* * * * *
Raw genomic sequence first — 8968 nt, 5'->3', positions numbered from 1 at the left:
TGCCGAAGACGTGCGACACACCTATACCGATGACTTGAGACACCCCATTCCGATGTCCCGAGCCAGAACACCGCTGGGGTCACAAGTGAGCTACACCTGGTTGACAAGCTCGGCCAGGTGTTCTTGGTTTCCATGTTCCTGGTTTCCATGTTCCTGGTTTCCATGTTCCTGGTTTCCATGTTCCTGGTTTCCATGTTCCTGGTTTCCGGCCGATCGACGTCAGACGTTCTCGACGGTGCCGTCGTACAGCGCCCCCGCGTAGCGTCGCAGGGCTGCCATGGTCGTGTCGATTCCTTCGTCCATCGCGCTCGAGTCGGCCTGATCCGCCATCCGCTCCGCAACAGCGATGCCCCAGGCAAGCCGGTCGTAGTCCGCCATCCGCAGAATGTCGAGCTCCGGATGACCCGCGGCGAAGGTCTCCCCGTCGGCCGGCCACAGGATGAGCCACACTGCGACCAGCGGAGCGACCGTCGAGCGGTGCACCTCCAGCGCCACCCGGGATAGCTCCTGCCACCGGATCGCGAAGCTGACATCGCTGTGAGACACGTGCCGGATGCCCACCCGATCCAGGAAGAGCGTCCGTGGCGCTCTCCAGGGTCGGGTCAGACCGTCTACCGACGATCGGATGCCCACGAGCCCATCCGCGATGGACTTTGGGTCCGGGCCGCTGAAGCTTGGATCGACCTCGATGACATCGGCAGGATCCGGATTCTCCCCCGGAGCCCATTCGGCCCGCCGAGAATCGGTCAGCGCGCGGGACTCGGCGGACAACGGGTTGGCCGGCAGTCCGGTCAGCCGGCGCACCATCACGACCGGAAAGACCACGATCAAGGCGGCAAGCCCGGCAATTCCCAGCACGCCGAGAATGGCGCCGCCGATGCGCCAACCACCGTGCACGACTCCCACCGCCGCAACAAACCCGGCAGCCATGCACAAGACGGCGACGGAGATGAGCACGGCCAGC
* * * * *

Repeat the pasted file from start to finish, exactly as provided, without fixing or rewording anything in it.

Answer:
Raw genomic sequence first — 8968 nt, 5'->3', positions numbered from 1 at the left:
TGCCGAAGACGTGCGACACACCTATACCGATGACTTGAGACACCCCATTCCGATGTCCCGAGCCAGAACACCGCTGGGGTCACAAGTGAGCTACACCTGGTTGACAAGCTCGGCCAGGTGTTCTTGGTTTCCATGTTCCTGGTTTCCATGTTCCTGGTTTCCATGTTCCTGGTTTCCATGTTCCTGGTTTCCATGTTCCTGGTTTCCGGCCGATCGACGTCAGACGTTCTCGACGGTGCCGTCGTACAGCGCCCCCGCGTAGCGTCGCAGGGCTGCCATGGTCGTGTCGATTCCTTCGTCCATCGCGCTCGAGTCGGCCTGATCCGCCATCCGCTCCGCAACAGCGATGCCCCAGGCAAGCCGGTCGTAGTCCGCCATCCGCAGAATGTCGAGCTCCGGATGACCCGCGGCGAAGGTCTCCCCGTCGGCCGGCCACAGGATGAGCCACACTGCGACCAGCGGAGCGACCGTCGAGCGGTGCACCTCCAGCGCCACCCGGGATAGCTCCTGCCACCGGATCGCGAAGCTGACATCGCTGTGAGACACGTGCCGGATGCCCACCCGATCCAGGAAGAGCGTCCGTGGCGCTCTCCAGGGTCGGGTCAGACCGTCTACCGACGATCGGATGCCCACGAGCCCATCCGCGATGGACTTTGGGTCCGGGCCGCTGAAGCTTGGATCGACCTCGATGACATCGGCAGGATCCGGATTCTCCCCCGGAGCCCATTCGGCCCGCCGAGAATCGGTCAGCGCGCGGGACTCGGCGGACAACGGGTTGGCCGGCAGTCCGGTCAGCCGGCGCACCATCACGACCGGAAAGACCACGATCAAGGCGGCAAGCCCGGCAATTCCCAGCACGCCGAGAATGGCGCCGCCGATGCGCCAACCACCGTGCACGACTCCCACCGCCGCAACAAACCCGGCAGCCATGCACAAGACGGCGACGGAGATGAGCACGGCCAGC